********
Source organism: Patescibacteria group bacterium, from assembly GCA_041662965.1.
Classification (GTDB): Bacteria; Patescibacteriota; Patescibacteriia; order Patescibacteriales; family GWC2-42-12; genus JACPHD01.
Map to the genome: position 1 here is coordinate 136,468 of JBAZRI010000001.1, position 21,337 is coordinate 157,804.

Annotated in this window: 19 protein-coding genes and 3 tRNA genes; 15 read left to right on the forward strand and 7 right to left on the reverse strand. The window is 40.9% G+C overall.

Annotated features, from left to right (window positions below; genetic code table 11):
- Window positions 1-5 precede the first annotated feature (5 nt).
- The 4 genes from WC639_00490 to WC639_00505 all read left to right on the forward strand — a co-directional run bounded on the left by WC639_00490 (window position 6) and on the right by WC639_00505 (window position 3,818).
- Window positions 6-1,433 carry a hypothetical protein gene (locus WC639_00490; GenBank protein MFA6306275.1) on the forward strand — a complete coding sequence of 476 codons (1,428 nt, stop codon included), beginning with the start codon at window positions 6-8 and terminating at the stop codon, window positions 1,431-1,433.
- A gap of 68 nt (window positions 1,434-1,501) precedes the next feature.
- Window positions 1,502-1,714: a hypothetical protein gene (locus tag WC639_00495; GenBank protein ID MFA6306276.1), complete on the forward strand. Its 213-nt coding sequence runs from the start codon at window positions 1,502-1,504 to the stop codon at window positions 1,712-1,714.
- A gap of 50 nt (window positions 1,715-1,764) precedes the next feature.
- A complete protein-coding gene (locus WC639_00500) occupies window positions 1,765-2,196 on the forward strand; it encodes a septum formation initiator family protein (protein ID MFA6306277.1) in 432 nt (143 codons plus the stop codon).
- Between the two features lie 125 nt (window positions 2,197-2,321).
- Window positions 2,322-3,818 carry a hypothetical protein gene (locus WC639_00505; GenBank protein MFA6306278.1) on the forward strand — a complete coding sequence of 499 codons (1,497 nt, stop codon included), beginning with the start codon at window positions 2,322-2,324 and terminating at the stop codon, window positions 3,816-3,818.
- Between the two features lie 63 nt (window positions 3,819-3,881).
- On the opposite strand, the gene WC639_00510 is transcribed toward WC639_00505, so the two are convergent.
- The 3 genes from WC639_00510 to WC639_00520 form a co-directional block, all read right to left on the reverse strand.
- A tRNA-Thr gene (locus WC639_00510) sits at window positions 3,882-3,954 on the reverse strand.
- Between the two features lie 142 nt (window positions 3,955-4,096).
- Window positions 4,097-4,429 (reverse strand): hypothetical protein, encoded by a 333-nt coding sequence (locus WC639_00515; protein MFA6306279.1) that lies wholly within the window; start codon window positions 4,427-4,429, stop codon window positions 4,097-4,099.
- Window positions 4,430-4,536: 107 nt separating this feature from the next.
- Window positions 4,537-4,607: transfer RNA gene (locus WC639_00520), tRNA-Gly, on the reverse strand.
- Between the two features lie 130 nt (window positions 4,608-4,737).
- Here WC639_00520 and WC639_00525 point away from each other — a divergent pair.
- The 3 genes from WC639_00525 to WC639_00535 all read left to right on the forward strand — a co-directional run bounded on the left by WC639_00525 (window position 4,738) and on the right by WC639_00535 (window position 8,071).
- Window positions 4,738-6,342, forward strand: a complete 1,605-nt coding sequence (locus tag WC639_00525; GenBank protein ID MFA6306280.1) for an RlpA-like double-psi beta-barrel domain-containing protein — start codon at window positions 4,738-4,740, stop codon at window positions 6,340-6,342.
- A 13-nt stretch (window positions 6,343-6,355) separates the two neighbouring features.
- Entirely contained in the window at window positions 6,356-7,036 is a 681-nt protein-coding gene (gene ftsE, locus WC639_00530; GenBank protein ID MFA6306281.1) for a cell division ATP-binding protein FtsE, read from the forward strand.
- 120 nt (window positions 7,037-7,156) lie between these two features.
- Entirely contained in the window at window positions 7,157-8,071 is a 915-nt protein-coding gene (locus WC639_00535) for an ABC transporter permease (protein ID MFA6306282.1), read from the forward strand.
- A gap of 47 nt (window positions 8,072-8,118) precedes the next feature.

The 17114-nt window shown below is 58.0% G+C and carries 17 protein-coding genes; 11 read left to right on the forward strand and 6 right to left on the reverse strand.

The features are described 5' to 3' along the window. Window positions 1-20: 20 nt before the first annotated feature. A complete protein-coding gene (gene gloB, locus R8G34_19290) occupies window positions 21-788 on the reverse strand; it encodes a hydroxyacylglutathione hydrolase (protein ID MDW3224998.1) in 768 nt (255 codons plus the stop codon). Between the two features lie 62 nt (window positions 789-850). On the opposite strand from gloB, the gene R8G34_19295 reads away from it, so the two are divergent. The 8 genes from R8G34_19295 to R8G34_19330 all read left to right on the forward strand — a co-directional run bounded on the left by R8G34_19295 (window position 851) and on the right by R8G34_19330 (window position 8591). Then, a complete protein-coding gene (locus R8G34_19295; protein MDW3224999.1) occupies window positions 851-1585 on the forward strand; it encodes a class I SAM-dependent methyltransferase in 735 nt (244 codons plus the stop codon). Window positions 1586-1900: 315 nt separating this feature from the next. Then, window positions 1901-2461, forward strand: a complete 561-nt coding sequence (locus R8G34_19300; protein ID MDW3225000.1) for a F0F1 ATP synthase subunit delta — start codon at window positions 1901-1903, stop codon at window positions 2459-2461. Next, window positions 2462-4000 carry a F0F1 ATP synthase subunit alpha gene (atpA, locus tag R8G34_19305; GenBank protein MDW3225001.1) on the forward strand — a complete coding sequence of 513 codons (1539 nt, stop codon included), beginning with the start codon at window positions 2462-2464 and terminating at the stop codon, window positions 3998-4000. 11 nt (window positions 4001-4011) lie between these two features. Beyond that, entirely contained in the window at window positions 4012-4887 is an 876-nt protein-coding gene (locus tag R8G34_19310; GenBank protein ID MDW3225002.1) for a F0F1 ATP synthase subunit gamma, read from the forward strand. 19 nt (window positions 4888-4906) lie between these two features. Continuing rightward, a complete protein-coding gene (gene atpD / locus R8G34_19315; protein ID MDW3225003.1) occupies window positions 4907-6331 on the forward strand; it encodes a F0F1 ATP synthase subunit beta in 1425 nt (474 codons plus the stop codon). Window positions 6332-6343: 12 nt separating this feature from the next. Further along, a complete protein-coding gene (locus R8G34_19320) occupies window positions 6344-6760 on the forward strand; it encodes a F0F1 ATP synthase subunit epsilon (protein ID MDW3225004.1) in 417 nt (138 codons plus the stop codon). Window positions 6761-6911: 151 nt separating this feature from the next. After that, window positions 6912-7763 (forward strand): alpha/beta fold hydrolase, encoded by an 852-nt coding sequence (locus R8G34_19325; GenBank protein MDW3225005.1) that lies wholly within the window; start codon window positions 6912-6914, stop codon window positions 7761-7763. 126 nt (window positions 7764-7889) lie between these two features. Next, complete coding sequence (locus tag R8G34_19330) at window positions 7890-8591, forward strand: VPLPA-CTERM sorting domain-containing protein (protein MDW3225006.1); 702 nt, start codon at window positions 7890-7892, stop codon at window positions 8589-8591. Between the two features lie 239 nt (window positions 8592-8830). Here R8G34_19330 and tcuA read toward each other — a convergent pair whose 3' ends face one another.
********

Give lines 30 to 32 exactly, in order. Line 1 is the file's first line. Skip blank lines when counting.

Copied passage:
- Entirely contained in the window at window positions 7,157-8,071 is a 915-nt protein-coding gene (locus WC639_00535) for an ABC transporter permease (protein ID MFA6306282.1), read from the forward strand.
- A gap of 47 nt (window positions 8,072-8,118) precedes the next feature.

The 17114-nt window shown below is 58.0% G+C and carries 17 protein-coding genes; 11 read left to right on the forward strand and 6 right to left on the reverse strand.